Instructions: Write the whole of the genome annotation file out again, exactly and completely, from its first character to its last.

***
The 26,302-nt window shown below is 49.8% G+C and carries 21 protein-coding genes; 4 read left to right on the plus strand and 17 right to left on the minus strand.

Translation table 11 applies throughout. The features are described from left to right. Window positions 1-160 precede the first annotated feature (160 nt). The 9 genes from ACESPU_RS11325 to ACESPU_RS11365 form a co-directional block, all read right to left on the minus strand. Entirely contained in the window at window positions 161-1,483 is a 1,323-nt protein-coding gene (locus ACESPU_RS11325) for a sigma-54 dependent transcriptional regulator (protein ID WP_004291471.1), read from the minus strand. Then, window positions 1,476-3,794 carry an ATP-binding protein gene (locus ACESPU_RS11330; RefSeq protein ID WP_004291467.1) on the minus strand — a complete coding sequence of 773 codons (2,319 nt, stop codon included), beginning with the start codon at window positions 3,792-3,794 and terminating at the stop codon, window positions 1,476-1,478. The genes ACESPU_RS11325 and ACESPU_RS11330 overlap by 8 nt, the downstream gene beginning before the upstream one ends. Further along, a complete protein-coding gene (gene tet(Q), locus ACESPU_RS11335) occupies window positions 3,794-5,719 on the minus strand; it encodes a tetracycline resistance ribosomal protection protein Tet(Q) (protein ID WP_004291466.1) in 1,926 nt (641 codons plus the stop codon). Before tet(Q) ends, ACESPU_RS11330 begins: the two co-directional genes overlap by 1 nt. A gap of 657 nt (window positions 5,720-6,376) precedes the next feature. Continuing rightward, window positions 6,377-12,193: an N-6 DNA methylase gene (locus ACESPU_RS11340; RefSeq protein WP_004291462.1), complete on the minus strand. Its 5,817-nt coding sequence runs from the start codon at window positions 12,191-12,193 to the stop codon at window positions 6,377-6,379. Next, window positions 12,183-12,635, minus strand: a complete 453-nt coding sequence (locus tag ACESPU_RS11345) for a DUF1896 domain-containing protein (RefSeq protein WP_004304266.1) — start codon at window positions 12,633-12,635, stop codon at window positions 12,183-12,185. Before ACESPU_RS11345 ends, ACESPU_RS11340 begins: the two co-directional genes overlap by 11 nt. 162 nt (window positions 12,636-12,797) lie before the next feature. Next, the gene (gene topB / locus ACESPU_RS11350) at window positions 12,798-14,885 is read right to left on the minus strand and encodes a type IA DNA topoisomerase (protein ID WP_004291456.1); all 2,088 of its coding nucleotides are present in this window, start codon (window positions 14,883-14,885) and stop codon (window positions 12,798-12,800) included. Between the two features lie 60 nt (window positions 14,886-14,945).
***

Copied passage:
The 26,302-nt window shown below is 49.8% G+C and carries 21 protein-coding genes; 4 read left to right on the plus strand and 17 right to left on the minus strand.

Translation table 11 applies throughout. The features are described from left to right. Window positions 1-160 precede the first annotated feature (160 nt). The 9 genes from ACESPU_RS11325 to ACESPU_RS11365 form a co-directional block, all read right to left on the minus strand. Entirely contained in the window at window positions 161-1,483 is a 1,323-nt protein-coding gene (locus ACESPU_RS11325) for a sigma-54 dependent transcriptional regulator (protein ID WP_004291471.1), read from the minus strand. Then, window positions 1,476-3,794 carry an ATP-binding protein gene (locus ACESPU_RS11330; RefSeq protein ID WP_004291467.1) on the minus strand — a complete coding sequence of 773 codons (2,319 nt, stop codon included), beginning with the start codon at window positions 3,792-3,794 and terminating at the stop codon, window positions 1,476-1,478. The genes ACESPU_RS11325 and ACESPU_RS11330 overlap by 8 nt, the downstream gene beginning before the upstream one ends. Further along, a complete protein-coding gene (gene tet(Q), locus ACESPU_RS11335) occupies window positions 3,794-5,719 on the minus strand; it encodes a tetracycline resistance ribosomal protection protein Tet(Q) (protein ID WP_004291466.1) in 1,926 nt (641 codons plus the stop codon). Before tet(Q) ends, ACESPU_RS11330 begins: the two co-directional genes overlap by 1 nt. A gap of 657 nt (window positions 5,720-6,376) precedes the next feature. Continuing rightward, window positions 6,377-12,193: an N-6 DNA methylase gene (locus ACESPU_RS11340; RefSeq protein WP_004291462.1), complete on the minus strand. Its 5,817-nt coding sequence runs from the start codon at window positions 12,191-12,193 to the stop codon at window positions 6,377-6,379. Next, window positions 12,183-12,635, minus strand: a complete 453-nt coding sequence (locus tag ACESPU_RS11345) for a DUF1896 domain-containing protein (RefSeq protein WP_004304266.1) — start codon at window positions 12,633-12,635, stop codon at window positions 12,183-12,185. Before ACESPU_RS11345 ends, ACESPU_RS11340 begins: the two co-directional genes overlap by 11 nt. 162 nt (window positions 12,636-12,797) lie before the next feature. Next, the gene (gene topB / locus ACESPU_RS11350) at window positions 12,798-14,885 is read right to left on the minus strand and encodes a type IA DNA topoisomerase (protein ID WP_004291456.1); all 2,088 of its coding nucleotides are present in this window, start codon (window positions 14,883-14,885) and stop codon (window positions 12,798-12,800) included. Between the two features lie 60 nt (window positions 14,886-14,945).